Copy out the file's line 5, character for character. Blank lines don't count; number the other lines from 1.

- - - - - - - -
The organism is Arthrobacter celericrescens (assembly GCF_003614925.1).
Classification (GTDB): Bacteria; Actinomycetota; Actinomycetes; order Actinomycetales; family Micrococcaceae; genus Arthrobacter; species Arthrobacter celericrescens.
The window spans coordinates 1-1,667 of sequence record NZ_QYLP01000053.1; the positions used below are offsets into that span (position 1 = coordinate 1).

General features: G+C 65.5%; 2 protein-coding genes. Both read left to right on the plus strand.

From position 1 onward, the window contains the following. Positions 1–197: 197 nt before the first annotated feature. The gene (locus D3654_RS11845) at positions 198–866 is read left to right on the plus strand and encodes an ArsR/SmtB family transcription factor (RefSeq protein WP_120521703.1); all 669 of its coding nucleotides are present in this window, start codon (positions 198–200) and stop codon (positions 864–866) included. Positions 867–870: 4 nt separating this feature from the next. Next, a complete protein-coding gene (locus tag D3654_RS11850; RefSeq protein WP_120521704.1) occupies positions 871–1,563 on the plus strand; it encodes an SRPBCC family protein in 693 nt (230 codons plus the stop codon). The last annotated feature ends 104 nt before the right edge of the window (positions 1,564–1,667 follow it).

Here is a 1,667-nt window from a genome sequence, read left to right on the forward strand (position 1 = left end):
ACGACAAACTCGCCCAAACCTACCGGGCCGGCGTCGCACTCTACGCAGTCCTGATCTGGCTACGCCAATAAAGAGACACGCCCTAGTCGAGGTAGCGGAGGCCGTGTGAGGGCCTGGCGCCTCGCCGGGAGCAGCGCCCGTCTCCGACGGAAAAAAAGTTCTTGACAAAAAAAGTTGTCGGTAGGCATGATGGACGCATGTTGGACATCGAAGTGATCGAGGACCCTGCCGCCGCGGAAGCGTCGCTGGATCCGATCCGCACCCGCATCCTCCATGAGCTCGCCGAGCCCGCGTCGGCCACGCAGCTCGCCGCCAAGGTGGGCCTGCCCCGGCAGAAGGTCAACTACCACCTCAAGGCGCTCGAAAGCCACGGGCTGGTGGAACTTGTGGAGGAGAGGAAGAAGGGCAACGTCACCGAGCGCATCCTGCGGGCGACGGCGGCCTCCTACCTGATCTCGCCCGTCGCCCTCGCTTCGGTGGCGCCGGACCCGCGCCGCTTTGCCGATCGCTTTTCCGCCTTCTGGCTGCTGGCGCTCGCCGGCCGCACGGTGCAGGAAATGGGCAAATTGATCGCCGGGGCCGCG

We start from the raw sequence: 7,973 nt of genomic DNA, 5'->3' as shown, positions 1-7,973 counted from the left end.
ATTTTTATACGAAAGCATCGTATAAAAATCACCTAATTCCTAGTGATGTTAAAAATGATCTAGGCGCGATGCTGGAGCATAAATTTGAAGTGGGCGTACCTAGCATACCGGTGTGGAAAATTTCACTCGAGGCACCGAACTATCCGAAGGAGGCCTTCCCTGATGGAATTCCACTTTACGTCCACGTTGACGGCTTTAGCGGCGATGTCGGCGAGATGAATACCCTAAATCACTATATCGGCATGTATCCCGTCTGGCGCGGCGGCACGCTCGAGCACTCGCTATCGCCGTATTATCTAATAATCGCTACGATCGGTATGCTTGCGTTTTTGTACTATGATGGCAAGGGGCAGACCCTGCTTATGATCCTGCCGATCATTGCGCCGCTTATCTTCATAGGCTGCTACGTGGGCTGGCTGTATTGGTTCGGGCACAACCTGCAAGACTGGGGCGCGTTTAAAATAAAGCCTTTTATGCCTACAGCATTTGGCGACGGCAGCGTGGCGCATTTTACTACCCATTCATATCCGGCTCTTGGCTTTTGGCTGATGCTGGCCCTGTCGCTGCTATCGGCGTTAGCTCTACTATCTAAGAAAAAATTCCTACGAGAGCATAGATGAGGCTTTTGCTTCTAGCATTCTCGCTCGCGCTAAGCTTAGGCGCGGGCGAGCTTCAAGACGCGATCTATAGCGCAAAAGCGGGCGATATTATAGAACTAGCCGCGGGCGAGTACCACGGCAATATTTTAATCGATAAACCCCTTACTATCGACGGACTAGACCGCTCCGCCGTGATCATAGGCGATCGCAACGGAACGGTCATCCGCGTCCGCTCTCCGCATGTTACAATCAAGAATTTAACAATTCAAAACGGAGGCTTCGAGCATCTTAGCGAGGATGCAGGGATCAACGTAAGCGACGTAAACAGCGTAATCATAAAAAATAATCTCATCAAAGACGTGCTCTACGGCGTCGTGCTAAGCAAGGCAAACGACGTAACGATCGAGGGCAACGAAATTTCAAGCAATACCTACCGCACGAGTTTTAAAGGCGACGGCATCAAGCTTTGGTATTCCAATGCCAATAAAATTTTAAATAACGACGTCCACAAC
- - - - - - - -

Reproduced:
From position 1 onward, the window contains the following. Positions 1–197: 197 nt before the first annotated feature. The gene (locus D3654_RS11845) at positions 198–866 is read left to right on the plus strand and encodes an ArsR/SmtB family transcription factor (RefSeq protein WP_120521703.1); all 669 of its coding nucleotides are present in this window, start codon (positions 198–200) and stop codon (positions 864–866) included. Positions 867–870: 4 nt separating this feature from the next. Next, a complete protein-coding gene (locus tag D3654_RS11850; RefSeq protein WP_120521704.1) occupies positions 871–1,563 on the plus strand; it encodes an SRPBCC family protein in 693 nt (230 codons plus the stop codon). The last annotated feature ends 104 nt before the right edge of the window (positions 1,564–1,667 follow it).